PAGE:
In September, 1948 the Hartman House, as it was then known, was severely damaged by fire. Approximately 50 persons were left homeless after the fire. Flames, which followed an explosion swept the entire fourth floor of the huge structure and caused damage estimated at close to $100,000. The explosion echoed through the building at 1:45 a.m. and soon flames were pouring through the roof. Forty two permanent guests and several transient were quickly hurried from the structure. No one was injured. Four engine companies from Apollo, N. Apollo, Oklahoma, and Vandergrift battled the blaze throughout the night and were still working into the next morning, long after dawn. Quick work by the firemen kept the flames centered on the top floor, but water damage was reported throughout the hotel and in the drug store owned by W.E. Pauly, which has been located in the west corner of the hotel for more than 50 years. Owner and proprietor of the hotel, Joseph Maraffi had purchased the structure in 1946. He and his wife was in their second floor bedroom when the explosion rocked the building. She said the blast blew her off the bed. Mrs. Robert Walker and three children who lived on the fourth floor lost their entire personal possessions as they hurried from the building. Many families were able to carry some of their belongings with them, but much personal property was lost. A hotel employee, Mrs. C.M. Free, who lives across Warren Avenue, had her home piled with personal belongings of guests of the hotel. Many stayed with her until other quarters were found. Only one injury was reported to a volunteer firefighter from Leechburg. The fourth floor was so badly damaged that no attempt was made to restore it. The floor was removed and a roof was built over the ceiling of the third floor. Apollo News-Record, September 1948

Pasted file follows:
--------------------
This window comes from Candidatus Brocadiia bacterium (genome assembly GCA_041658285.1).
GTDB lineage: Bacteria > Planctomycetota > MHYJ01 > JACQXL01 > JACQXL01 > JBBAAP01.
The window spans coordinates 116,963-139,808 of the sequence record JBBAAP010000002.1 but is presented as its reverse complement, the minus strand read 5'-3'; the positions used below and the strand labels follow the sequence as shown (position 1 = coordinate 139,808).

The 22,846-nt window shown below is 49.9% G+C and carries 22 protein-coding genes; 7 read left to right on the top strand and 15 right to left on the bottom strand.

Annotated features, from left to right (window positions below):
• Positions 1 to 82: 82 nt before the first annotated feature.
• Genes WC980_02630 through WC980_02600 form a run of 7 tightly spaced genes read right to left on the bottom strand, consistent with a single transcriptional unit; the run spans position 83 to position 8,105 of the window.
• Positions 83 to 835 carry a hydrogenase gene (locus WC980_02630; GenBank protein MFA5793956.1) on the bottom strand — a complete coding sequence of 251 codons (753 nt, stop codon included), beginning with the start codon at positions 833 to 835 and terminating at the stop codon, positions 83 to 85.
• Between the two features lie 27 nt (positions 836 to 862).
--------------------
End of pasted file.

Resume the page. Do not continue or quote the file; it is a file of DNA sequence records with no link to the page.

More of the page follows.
In August, 1976 fire again swept through the building. Frank and Mary DeMeno had owned the building for about 23 years. According to the Apollo News-Record of August 18, 1976, the first call was made to Rainbow Control at 1:10 p.m. on Saturday, August 14 to report the fire. When the first trucks from the Apollo companies arrived, smoke and flames were coming from around the false ceiling on the third floor. The first two companies were primarily concerned with the evacuation of the building. The hotel residents, who were not able to save their belongings, made arrangements to stay with relatives or through the Vandergrift Salvation Army. Firemen were hampered by the wind blowing across the roof and by the dense, heavy smoke. The fire was brought under control shortly after 6 p.m. No other structures in the business district were damaged.
The Apollo Fire Companies were assisted by Kiski Twp. Vandergrift, N. Apollo, Oklahoma, State police, Lower Kiski and Avonmore Ambulance Services. The losses were estimated at $200,000.